Pioneers are generally defined as people who go before and prepare a way for those who follow. By that definition, pioneers may be people who explore space, discover new worlds, or—stretching the definition—develop new vaccines. However, most Americans think of pioneers as the people who explored and settled the western part of the United States. Members of The Church of Jesus Christ of Latter-day Saints usually think specifically of the pioneers who settled Utah and other parts of the West such as Idaho, Arizona, and Nevada (Surprising to most people is that members of the Church settled Las Vegas). In the Latter-day Saint culture, the Mormon pioneers are respected, honored, and even revered. Modern members of the Church feel a tremendous debt of gratitude to these people. In a sense, even converts to the Church whose ancestors weren't pioneers feel that these pioneers are their own. They join others around the country and the world on July 24 in celebrating Pioneer Day. Actually the vanguard of the prophet Brigham Young's group began to arrive on July 21, 1847 (Mormon Doctrine, p. 513). (Today Utah commemorates this time by holding the “Days of '47” complete with parades and other activities.) All of the group of 147 men, three women, and two children (MD, p. 513) arrived by July 24. “Soon the whole intermountain west was a hive of pioneering activity as the Mormon Pioneers laid the foundation for a home for the saints in the tops of the mountains” (Doctrines of Salvation, vol. 3, pp. 327-362). It has become common to refer to all who came west prior to the opening up of the railroad in 1869 as pioneers” (MD, p. 513).
“Go as pioneers. . . to a land of peace,” the Lord commanded Brigham Young and the select group who were going with him to prepare the way for the Mormon colonization of the western frontier” (MD, p. 513). And so they did. From all over the world Mormon converts gathered to go to the land of Zion.
These groups of people came mostly from Europe, often from the British Isles and Scandinavia (hence the abundance of English, Irish, Scottish, Norwegian, and Swedish names in modern Utah. Utah also has perhaps a larger share of Scandinavian blonds than most states in the country). They came from various economic backgrounds. Certainly among them were those who had no or little money, but the Church also attracted a good share of those who left rich farms and estates behind them. Many had first gone to Missouri or Illinois, and, because of religious persecution, had been driven from their homes there and had lost almost all they had. They stopped in Nebraska and created a settlement dubbed Winter Quarters because the Saints spent the winter there. They needed to strengthen themselves, shelter themselves from the bitter winter, and gather resources for the final leg of their journey. From Winter Quarters some pioneers rode in Conestoga or other wagons covered overhead with canvas. Some rode on horse, mules, or other animals. Frequently they walked. The route they took from Nebraska to Utah came to be called The Mormon Trail. Today the Mormon Trail contains markers beside it, but in those days many unmarked graves were dug beside it. Children were also born beside it. The first group of pioneers to cross the plain experienced extreme heat. Later pioneers, who had been delayed, experienced extreme cold. On the trek across the plains to the wild desert and mountain regions of Utah, all the groups of people suffered similar hardships of adverse weather, hunger, fatigue, illness, and death.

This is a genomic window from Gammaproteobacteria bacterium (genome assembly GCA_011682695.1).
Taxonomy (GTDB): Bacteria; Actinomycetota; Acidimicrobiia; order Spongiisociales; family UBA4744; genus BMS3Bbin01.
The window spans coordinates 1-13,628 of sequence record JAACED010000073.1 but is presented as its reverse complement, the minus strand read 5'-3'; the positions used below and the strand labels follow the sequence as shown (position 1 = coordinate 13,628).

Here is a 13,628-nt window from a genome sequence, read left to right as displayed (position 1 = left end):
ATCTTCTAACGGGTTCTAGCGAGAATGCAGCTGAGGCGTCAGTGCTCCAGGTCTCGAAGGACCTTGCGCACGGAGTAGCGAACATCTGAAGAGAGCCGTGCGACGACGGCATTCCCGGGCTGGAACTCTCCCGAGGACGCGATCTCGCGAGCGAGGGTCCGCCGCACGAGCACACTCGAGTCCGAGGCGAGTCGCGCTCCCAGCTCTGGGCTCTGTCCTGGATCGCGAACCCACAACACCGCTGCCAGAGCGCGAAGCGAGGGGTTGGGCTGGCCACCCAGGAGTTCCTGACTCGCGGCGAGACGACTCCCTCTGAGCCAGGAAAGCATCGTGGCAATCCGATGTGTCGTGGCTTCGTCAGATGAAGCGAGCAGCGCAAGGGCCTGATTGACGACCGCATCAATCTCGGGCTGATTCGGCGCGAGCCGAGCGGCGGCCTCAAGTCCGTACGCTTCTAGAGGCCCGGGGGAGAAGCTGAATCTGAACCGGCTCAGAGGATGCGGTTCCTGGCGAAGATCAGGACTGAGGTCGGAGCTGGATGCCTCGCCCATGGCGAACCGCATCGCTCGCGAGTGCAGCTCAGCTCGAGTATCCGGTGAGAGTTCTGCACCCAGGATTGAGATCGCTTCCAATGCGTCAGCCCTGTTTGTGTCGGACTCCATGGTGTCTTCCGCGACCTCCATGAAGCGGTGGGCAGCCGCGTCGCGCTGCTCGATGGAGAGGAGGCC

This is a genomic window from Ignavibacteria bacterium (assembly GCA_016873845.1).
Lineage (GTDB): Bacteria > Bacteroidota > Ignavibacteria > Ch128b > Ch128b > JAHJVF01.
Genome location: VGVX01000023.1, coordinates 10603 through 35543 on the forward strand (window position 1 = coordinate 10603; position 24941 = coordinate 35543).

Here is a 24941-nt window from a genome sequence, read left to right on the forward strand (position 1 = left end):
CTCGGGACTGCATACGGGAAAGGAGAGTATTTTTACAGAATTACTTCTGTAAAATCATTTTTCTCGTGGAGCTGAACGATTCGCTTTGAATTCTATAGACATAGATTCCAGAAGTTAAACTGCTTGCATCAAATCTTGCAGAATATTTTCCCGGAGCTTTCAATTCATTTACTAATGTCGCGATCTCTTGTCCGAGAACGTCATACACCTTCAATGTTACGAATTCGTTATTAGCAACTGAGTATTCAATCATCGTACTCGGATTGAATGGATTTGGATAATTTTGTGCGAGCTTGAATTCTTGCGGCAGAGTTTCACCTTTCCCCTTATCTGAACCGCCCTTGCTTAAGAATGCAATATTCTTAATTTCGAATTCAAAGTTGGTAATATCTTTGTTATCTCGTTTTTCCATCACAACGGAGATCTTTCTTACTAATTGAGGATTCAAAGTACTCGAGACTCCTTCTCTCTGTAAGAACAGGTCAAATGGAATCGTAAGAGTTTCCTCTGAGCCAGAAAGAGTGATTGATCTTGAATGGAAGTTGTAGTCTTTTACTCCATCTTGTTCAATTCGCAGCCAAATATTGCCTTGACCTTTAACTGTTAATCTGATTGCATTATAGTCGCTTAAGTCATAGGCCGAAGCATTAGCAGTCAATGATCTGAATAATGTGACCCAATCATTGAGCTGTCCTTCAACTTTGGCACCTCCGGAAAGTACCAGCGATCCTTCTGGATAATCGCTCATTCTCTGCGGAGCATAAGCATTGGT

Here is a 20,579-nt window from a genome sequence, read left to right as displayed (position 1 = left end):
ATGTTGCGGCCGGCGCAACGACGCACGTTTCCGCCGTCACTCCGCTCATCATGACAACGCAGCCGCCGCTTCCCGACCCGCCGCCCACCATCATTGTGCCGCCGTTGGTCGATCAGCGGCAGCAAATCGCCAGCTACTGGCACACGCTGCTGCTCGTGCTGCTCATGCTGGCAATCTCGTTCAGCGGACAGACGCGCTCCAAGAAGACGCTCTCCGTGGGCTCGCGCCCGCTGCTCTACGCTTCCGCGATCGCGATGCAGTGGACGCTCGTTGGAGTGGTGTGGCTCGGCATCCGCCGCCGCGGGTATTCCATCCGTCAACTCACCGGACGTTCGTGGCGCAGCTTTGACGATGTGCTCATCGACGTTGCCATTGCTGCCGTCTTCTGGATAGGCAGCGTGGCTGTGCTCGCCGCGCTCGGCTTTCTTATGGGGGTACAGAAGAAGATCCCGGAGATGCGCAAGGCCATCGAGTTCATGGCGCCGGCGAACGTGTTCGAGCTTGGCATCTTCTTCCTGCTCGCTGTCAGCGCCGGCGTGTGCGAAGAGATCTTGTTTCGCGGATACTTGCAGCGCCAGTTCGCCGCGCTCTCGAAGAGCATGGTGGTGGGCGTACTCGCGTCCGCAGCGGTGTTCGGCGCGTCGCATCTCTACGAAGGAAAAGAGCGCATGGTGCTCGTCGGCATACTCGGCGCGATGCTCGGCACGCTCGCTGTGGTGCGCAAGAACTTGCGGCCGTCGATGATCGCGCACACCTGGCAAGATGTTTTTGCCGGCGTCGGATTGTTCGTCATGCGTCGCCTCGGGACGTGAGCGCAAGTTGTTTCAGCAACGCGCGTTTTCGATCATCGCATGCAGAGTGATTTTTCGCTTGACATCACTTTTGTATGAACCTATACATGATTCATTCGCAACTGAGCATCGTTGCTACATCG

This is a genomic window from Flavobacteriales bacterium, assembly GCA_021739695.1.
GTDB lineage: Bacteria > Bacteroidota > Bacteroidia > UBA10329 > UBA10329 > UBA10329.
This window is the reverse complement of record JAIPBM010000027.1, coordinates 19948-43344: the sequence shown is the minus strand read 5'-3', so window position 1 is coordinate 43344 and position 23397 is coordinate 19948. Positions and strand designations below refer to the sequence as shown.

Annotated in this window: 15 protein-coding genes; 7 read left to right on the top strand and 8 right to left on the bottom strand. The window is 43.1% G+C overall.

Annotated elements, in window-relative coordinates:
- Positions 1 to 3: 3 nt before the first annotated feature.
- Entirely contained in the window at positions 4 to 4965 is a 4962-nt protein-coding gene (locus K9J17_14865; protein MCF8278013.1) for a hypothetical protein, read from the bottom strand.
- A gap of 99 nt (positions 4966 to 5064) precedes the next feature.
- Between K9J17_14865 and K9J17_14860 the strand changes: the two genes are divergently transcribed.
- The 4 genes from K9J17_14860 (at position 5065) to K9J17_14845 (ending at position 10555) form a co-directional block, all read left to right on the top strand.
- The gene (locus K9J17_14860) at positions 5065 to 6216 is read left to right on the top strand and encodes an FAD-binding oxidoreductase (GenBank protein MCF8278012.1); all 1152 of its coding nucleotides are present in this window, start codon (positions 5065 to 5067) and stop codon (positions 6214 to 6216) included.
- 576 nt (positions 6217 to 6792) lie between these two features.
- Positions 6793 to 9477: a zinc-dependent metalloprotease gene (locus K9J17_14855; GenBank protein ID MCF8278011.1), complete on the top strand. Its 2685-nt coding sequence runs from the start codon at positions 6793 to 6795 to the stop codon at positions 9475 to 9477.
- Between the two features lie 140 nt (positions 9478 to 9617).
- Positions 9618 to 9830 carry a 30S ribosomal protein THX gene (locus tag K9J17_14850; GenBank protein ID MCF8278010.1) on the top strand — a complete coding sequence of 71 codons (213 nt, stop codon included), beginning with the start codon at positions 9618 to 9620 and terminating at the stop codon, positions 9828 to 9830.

Reason for the Trip
Religious persecution in Missouri and Illinois arose among the general population from fear of the unity and envy of the members of the Church and their resulting political and economic strength. Mobs attacked Latter-day Saint families; beat, raped, or killed them; looted and burned their homes, and drove out those who survived. Finding a refuge somewhere was a necessity. Twice the refuge they thought they'd found in Missouri and once in Illinois proved false. Joseph Smith and Brigham Young both prayed for where to go for safety. The answer was to the mountains of the west, a place where no one wanted and no one lived but a few Indians and mountain men, a place that wasn't even within the borders of the United States.
In the mountains Brigham Young and the pioneers created homes. They scratched a living out of the valley dirt, irrigated it, and finally made it bloom. Their women worked alongside their men and were the first women on the American continent to receive the right to vote (Ironically, women had to vote themselves out of their rights in order for Utah to join the United States.) Many other pioneers joined them and Utah grew. Today Utah is a prosperous state with a high rate of education, vigorous cultural opportunities, and a healthy population. It has continued the tradition of attracting people from all over the world, so it's not unusual to see people of many other nationalities living next door to each other or to hear several different languages being spoken at the mall. The descendants of Latter-day Saint pioneers still welcome new ones.